While in high school, college, and grad schools, I always seem to get the blandest jobs: cutting lawns, delivering papers, stocking shelves, or working in a mill. While doing research for my writing projects, I traveled to French Polynesia. It is a garden paradise created by a strange mix of man and nature. While taking it all in, I thought that it would have been great to have had a summer job in Bora Bora or any of the other islands. While having breakfast and writing one morning, I had my summer job fantasy quickly dissipate like a rain storm in the South Pacific. My wife and I were enjoying our breakfast when my attention was drawn to a couple in their late 50s. He was complaining to the hostess about something not right about where they were being seated. Mind you, this complaint was registered in one of the lovely restaurants in the best resort in Moorea. No matter where you looked, you could see the sea, lagoon, breaches, palm trees, swimming pool, lush vegetation, wild birds serenading, and here in the midst of all this beauty, this guy was complaining. That should have been a warning.
No sooner did the hostess settle Mr. Grump down, he was calling her back. He wanted his waitress-apparently he was in a hurry on holiday. The hostess explained that he could go to the buffet and serve himself whenever he wished. Well, he didn't wish; he wanted a server. Then Mr. Grump uttered for the first time a sentence that he used over a dozen times during his brief breakfast, "I don't do buffets." By this time, I was into this obnoxious American behaving poorly in paradise.
The Polynesian hostess went far beyond her job description with this malcontent. She explained that breakfasts were buffet, and he retorted by inquiring how soon it would be before one of the restaurants would serve him rather than having to do buffets-which apparently didn't do. She said that the formal dining room opened at eleven for lunch. It was now eight in the morning. By all appearances, this guy had money and probably the brains to figure out what the hostess was saying politely. Amid the pleasant songs sung by passing birds, she got the message across that he could have a buffet breakfast now or wait three hours and have lunch, which would be served. However, clearly implied in her measured response was that he wasn't going to get breakfast this morning unless he would serve himself.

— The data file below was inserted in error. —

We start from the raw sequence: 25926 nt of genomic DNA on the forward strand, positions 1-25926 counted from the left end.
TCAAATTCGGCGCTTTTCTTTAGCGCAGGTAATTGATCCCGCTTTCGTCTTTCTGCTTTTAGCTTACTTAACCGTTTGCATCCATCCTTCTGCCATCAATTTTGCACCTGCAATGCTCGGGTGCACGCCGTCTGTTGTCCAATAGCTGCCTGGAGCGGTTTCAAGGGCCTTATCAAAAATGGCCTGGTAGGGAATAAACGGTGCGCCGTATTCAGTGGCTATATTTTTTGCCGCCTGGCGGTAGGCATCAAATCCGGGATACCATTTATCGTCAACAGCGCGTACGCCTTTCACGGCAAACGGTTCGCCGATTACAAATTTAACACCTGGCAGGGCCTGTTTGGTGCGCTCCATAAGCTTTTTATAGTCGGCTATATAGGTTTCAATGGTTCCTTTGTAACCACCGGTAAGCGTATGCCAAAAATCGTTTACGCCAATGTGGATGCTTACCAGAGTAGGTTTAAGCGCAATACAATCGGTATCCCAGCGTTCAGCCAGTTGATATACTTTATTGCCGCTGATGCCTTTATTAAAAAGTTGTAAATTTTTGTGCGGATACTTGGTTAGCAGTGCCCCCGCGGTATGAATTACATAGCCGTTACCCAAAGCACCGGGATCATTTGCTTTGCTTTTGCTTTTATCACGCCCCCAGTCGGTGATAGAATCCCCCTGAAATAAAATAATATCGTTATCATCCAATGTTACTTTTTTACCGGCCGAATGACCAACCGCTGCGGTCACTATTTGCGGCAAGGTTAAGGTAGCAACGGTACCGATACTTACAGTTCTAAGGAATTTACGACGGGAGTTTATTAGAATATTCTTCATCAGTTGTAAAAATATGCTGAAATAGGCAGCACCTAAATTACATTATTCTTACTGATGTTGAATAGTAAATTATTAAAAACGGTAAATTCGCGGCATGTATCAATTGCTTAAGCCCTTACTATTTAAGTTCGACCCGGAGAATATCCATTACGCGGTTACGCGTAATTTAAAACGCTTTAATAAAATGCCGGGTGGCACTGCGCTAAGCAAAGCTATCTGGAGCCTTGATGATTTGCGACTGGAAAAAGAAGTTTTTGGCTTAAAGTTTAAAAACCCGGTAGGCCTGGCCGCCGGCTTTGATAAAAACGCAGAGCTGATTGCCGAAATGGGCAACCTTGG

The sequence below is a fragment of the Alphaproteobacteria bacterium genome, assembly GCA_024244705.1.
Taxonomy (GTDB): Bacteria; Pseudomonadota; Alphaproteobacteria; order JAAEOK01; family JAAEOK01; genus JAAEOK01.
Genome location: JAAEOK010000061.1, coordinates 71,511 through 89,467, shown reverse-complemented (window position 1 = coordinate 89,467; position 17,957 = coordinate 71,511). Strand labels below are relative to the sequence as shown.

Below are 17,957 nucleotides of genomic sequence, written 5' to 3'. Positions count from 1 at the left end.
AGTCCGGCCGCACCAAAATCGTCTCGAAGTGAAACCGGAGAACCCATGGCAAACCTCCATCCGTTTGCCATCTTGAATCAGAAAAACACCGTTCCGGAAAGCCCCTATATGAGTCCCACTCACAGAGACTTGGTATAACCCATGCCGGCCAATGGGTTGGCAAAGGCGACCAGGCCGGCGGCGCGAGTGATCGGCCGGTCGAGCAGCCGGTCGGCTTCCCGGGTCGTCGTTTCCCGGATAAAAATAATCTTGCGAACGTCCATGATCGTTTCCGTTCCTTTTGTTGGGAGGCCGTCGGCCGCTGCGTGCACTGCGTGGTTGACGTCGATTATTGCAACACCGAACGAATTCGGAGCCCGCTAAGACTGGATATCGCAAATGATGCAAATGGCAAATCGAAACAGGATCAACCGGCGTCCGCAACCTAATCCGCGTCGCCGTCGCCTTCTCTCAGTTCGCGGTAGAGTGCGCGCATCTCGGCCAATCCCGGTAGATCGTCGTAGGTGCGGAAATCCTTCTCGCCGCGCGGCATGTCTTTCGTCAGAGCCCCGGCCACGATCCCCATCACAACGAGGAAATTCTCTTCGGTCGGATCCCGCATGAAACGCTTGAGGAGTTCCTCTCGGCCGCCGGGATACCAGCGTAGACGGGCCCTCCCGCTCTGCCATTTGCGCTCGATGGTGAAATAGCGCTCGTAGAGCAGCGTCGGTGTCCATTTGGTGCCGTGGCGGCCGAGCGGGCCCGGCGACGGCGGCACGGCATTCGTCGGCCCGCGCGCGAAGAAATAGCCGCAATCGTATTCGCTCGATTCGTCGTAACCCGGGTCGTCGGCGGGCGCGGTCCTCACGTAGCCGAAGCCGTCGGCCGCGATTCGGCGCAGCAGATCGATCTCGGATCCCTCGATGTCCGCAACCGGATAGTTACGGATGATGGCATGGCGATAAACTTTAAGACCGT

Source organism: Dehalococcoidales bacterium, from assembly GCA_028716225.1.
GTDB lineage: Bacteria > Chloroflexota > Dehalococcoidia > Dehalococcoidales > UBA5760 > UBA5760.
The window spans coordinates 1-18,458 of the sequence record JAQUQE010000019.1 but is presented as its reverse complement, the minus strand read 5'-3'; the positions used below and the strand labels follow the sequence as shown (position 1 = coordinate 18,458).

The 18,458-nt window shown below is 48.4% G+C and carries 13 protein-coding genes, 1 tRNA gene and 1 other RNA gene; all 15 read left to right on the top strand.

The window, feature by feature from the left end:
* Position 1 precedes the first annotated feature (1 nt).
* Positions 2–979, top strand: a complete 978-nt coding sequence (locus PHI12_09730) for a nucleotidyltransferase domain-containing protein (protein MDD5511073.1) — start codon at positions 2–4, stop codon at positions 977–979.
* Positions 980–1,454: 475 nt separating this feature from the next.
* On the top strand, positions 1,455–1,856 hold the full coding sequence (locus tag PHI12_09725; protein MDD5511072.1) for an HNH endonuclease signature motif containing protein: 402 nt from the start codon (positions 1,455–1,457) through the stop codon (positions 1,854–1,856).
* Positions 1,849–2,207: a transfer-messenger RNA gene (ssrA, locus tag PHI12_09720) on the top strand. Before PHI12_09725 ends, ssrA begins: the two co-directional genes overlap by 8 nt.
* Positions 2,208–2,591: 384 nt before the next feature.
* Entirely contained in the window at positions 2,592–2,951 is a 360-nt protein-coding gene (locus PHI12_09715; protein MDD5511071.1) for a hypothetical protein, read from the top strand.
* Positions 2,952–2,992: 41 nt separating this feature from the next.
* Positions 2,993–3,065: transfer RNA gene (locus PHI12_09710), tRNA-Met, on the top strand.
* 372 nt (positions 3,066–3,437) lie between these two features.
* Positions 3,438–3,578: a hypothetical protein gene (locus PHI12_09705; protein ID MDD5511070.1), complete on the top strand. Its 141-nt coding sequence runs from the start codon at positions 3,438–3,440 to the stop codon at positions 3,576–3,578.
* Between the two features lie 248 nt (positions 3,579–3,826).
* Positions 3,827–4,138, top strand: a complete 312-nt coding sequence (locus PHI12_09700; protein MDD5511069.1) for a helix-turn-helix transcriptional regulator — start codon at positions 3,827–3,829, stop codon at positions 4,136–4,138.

Being a shrewd businessman, he picked up on his options and stumped off for the buffet. The buffet consisted of six very large serving tables looking like a banquet prepared for a king. At one table were displayed all sorts of cheeses, especially French varieties, because this is a French colony. I personally was in heaven because I do do cheese. Then there was the table that I should have done more with and less among cheeses-the fruit table. This table contained a large variety of mostly unknown fruits. Then there was the bread table. Bread is my comfort food, and I hovered over that table about as long as did at the cheese display. Then came the cereal table with an assortment of grains along with milk or flavored thin yogurt if you wished. Also, at this table were the traditional yogurts for the health-food folks and those that want rich intestinal cultures while in this topical Xanadu. Then came the meat table with its assortment of breakfast meats: ham, bacon, and beef-some cooked and others smoked. Along side the meat selection were several types of baked potatoes and tomatoes. The final table was devoted to a chef who would prepare eggs any why that you would wish. Except for the fact that I hadn't died, I thought that I was in heaven.
After being politely encouraged to try the buffet, Mr. Grump returned with an apple and orange. What? With hundreds of things from which to choose, he picked an apple and orange. He pouted momentarily until he got his ugly American game-face on again. Then he called the hostess over for another culinary bout. He points to the two fruits and complains again about having to do buffets with which he has a policy of not doing.
Mr. Grump then asked about whether they had fresh pineapple juice. The hostess assured him that the juice was freshly squeezed. He asked again, and she said that she would bring him freshly squeezed pineapple juice. Soon she returned with a large glass of juice. He took a drink of the pineapple juice like it was a fine wine and rejected it. It was too warm. This guy obviously was a city slicker; he probably thought pineapples were ice cold fruits growing in the tropics.
About this time, I noticed it started to rain. It would rain once or twice day for about five minutes and then return to sunny and warm. He called the hostess over and asked whether it rains a lot in French Polynesia. I wanted to ask where the lush and green tropical vegetation and every imaginable flower came from unless it rained in this tropical paradise?
Finally, off Mr. Grump and his poor wife stumped leaving me to contemplate that perhaps I wouldn't have wanted a summer job in paradise if I would have had to deal with boorish types like Mr. Grump.